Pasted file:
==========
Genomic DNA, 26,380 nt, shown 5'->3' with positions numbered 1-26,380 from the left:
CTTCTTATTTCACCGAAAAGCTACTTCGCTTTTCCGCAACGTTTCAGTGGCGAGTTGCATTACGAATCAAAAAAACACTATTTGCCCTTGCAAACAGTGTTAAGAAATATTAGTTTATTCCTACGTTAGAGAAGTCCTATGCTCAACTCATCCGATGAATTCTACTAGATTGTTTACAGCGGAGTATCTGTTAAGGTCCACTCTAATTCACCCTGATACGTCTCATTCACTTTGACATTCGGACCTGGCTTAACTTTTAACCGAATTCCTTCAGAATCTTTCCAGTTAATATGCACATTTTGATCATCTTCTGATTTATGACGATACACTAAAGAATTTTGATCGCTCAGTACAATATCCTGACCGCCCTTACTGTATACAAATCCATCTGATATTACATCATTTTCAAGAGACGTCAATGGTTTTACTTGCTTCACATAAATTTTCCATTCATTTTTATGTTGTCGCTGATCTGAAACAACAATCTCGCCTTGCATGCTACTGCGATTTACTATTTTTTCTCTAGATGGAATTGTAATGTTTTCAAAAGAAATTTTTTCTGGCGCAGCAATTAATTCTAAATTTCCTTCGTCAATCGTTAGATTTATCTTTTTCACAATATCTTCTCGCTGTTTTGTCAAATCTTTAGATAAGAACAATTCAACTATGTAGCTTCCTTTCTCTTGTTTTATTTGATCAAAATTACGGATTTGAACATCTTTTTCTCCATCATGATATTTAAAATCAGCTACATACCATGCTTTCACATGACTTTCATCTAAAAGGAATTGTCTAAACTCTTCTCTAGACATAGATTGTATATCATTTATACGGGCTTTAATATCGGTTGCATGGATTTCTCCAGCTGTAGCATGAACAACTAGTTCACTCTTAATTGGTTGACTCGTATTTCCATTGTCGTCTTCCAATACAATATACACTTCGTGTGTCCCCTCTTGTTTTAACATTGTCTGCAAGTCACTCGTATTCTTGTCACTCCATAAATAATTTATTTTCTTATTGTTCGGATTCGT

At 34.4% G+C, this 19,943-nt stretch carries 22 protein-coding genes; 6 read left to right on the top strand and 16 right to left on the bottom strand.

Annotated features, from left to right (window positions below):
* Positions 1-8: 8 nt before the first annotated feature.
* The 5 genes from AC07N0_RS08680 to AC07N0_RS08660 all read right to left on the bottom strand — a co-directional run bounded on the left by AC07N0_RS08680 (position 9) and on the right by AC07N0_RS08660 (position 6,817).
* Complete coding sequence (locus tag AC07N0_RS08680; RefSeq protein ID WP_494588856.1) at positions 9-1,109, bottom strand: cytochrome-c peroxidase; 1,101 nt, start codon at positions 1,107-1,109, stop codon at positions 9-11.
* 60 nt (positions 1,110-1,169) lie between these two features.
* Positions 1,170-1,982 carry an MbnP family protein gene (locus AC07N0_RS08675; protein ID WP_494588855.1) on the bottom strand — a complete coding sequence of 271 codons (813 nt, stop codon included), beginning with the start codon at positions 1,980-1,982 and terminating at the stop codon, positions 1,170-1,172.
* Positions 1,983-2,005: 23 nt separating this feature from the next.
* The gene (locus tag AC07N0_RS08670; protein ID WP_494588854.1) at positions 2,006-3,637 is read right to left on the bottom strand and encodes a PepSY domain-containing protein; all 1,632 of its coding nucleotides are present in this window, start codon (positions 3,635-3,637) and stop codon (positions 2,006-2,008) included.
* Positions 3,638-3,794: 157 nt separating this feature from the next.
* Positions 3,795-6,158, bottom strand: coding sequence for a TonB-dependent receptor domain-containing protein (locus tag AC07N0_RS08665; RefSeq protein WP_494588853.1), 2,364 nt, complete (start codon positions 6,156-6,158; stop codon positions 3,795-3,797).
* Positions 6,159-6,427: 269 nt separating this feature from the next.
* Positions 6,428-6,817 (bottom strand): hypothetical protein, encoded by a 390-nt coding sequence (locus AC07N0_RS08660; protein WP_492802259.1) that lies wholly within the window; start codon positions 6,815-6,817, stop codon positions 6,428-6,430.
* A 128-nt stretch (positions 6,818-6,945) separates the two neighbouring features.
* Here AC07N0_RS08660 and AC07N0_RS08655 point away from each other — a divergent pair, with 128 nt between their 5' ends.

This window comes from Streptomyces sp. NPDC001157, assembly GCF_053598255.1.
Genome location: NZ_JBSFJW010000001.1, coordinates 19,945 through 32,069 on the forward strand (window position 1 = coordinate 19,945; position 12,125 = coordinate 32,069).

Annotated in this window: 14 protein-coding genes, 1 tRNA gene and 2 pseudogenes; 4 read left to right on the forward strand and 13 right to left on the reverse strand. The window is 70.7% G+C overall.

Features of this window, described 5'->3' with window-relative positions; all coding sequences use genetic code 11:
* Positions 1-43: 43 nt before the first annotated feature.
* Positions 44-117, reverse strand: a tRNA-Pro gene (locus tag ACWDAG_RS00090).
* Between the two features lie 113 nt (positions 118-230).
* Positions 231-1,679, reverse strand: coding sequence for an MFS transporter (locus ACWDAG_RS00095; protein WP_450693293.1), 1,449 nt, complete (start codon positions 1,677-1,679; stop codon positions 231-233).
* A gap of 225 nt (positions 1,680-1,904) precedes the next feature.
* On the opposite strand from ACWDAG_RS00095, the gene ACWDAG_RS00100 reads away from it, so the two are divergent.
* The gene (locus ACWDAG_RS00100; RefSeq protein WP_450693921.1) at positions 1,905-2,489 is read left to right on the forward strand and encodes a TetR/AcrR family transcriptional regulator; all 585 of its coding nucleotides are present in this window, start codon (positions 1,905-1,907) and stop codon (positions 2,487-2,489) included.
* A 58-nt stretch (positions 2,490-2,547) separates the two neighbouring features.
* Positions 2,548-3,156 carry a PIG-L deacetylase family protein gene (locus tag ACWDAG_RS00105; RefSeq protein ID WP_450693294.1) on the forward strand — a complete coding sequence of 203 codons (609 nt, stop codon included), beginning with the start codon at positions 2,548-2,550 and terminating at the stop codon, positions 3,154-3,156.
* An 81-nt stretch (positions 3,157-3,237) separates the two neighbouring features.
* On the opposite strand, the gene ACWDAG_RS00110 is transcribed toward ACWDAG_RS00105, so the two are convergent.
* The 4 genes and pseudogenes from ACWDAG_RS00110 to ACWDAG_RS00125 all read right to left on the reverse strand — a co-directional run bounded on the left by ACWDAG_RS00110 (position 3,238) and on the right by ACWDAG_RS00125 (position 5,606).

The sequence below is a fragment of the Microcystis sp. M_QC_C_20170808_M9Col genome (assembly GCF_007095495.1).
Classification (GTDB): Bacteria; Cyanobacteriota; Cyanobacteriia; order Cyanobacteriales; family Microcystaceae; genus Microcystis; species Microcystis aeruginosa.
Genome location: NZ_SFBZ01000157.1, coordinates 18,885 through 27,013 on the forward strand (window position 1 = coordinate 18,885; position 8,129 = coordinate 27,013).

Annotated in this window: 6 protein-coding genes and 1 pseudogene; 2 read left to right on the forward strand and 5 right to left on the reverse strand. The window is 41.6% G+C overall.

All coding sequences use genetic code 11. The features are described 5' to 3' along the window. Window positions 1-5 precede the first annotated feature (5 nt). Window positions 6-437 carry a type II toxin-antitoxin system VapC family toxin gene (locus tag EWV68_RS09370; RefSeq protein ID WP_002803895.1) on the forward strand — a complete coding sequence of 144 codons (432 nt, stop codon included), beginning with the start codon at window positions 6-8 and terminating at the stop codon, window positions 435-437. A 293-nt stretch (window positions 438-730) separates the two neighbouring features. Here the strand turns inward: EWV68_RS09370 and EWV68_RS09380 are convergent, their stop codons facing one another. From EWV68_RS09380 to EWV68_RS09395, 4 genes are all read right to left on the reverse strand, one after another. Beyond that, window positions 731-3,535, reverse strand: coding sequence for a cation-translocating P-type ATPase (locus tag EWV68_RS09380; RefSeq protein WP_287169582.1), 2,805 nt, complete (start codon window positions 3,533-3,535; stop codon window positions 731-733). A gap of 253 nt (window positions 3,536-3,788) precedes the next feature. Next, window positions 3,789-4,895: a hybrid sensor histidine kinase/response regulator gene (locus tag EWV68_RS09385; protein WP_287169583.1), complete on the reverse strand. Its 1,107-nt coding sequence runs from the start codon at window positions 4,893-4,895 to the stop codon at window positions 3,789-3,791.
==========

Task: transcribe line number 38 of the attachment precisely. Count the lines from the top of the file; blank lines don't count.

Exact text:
All coding sequences use genetic code 11. The features are described 5' to 3' along the window. Window positions 1-5 precede the first annotated feature (5 nt). Window positions 6-437 carry a type II toxin-antitoxin system VapC family toxin gene (locus tag EWV68_RS09370; RefSeq protein ID WP_002803895.1) on the forward strand — a complete coding sequence of 144 codons (432 nt, stop codon included), beginning with the start codon at window positions 6-8 and terminating at the stop codon, window positions 435-437. A 293-nt stretch (window positions 438-730) separates the two neighbouring features. Here the strand turns inward: EWV68_RS09370 and EWV68_RS09380 are convergent, their stop codons facing one another. From EWV68_RS09380 to EWV68_RS09395, 4 genes are all read right to left on the reverse strand, one after another. Beyond that, window positions 731-3,535, reverse strand: coding sequence for a cation-translocating P-type ATPase (locus tag EWV68_RS09380; RefSeq protein WP_287169582.1), 2,805 nt, complete (start codon window positions 3,533-3,535; stop codon window positions 731-733). A gap of 253 nt (window positions 3,536-3,788) precedes the next feature. Next, window positions 3,789-4,895: a hybrid sensor histidine kinase/response regulator gene (locus tag EWV68_RS09385; protein WP_287169583.1), complete on the reverse strand. Its 1,107-nt coding sequence runs from the start codon at window positions 4,893-4,895 to the stop codon at window positions 3,789-3,791.